South Africa’s third biggest bank, Capitec has quietly launched its credit card offering nationwide.
The bank has shown massive growth in its operations over the past few years , with millions of new clients being drawn to the bank for its simplified and more affordable service offerings.
More than 29% of the banked population uses Capitec as its primary bank (Nielsen, 2017).
Capitec entered the South African market aimed at lower-income markets, but over time has drawn in the middle market with competitive rates and broader service offerings. Now the bank has the higher income market in sight, as it prepares to launch a credit offering, while not deviating from its ‘one account’ culture.
The credit offering first surfaced in mid-to-late 2016, when the bank launched a limited trial in the Western Cape at 150 branches in the province.
According to Capitec chief executive Gerrie Fourie, the reason the service was restricted was because the facility is tied directly into the bank’s Global One systems, so system strain had to be tested.
“If you’re servicing 7.8 million or 7.9 million, system stability is very important. We just wanted to launch it in the Western Cape and make certain that we have system stability,” the executive said at the time.
The bank quietly launched its offering nationwide in October 2016 without much fanfare, but is gearing up to launch a national marketing campaign to push the product in earnest.
What you need to know
Capitec Credit
Initiation feeR100
Monthly feeR50
Minimum salary requirementDetermined cases-by-case
Maximum creditR50 000
Interest rate15% – 21% (based on individual profile)
Interest free55 days
Minimum monthly payment5% of outstanding amount
The bank’s new credit offering will link directly to the Global One account – the only account the bank offers – meaning all accounts can be accessed with one card.
It gives clients access to six linked accounts, including a credit facility, a transactional account and four client-defined savings plans.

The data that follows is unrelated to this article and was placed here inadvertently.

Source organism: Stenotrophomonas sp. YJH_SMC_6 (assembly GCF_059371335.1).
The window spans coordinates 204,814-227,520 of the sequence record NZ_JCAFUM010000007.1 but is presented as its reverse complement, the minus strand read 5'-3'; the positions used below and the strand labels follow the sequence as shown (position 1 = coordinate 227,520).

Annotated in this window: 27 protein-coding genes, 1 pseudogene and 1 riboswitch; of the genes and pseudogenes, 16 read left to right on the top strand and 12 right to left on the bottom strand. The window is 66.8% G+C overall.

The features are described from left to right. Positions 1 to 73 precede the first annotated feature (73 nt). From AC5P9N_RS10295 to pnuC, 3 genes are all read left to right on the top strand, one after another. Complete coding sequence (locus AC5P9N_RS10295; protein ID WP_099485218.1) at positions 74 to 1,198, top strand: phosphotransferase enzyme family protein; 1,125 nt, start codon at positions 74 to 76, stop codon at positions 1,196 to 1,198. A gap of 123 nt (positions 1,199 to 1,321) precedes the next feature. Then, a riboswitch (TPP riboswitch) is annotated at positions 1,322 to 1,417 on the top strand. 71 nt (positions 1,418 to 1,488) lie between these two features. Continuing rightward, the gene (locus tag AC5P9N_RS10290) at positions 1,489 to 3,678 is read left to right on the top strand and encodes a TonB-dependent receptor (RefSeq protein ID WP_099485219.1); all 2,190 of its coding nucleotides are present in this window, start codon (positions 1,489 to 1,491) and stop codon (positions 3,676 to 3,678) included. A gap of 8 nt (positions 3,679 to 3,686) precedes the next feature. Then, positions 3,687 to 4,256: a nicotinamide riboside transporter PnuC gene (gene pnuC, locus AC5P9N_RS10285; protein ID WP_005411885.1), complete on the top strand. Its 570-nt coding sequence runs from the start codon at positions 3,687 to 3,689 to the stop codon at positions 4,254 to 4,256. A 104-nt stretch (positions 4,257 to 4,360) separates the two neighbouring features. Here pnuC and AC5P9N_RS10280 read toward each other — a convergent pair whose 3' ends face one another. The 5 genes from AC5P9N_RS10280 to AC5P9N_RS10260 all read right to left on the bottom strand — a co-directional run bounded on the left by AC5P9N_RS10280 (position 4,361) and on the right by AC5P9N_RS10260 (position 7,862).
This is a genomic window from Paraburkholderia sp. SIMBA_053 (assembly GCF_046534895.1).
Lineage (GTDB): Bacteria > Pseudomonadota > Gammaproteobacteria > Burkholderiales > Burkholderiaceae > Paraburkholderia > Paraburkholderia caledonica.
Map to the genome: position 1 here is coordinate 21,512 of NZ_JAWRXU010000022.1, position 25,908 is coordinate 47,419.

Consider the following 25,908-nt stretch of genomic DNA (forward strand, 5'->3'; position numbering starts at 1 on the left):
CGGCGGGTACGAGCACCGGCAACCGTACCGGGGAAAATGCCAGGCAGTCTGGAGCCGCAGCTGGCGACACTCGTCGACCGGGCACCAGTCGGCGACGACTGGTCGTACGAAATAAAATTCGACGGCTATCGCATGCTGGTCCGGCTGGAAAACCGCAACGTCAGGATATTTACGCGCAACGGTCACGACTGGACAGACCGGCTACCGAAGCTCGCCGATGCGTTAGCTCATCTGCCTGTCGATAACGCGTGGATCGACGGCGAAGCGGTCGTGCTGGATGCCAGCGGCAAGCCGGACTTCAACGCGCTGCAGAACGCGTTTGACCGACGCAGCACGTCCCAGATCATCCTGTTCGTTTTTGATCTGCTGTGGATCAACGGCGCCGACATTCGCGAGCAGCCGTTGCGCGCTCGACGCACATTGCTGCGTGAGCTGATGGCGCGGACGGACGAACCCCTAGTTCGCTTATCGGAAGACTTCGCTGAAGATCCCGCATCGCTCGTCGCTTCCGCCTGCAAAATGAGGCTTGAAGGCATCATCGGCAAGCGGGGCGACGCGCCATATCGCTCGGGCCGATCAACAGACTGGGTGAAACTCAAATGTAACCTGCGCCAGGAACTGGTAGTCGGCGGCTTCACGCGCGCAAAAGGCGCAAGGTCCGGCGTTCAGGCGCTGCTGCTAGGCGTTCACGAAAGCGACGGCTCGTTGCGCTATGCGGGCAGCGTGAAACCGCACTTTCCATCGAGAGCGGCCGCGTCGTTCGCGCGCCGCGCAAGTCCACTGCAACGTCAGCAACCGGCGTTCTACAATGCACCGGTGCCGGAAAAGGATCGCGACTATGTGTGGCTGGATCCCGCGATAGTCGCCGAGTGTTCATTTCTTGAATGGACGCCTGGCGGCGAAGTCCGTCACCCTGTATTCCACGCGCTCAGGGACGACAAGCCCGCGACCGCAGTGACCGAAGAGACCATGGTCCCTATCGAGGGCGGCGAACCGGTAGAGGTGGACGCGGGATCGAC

It carries a once-off R100 initiating fee, and a maintenance fee of R50 per month. The initial maximum limit for the offering is R50,000 – which will change once the product grows.
The credit card will offer up to 55 days interest-free purchases (with a minimum monthly repayment required of 5% of the outstanding amount), and interest rates will vary between 15% and 21% based on an individual client’s credit profile.
The card will also give clients access to other widely-used credit card services – such as:
  • Secure online purchases with ​MasterCard SecureCode,
  • Cashless payments (zero fees worldwide at card machines, online and for telephone and mail orders) and
  • No currency conversion fees for international payments.
Because the credit facilities are attached to the Global One account, the same sign-on policies stand – prospective clients will have to apply in-branch so that their biometric data can be captured.
To apply for the bank’s credit card, however, clients must provide the following documents:
  • Original identification document (must be 18 years or older);
  • Original proof of residential address (e.g. municipal rates and taxes account in your name with your street address, not older than 3 months);
  • Latest salary slip; and
  • Stamped bank statement showing your latest 3 salary deposits.
There is currently no specified minimum salary requirement for the account, but this is subject to change as the product continues to evolve. Right now, successful application is based on an income and affordability check conducted by the bank.
Fourie told City Press that within five years, the bank hopes to up its credit card book to R10 billion, or 10% of the local R100 billion credit card book market.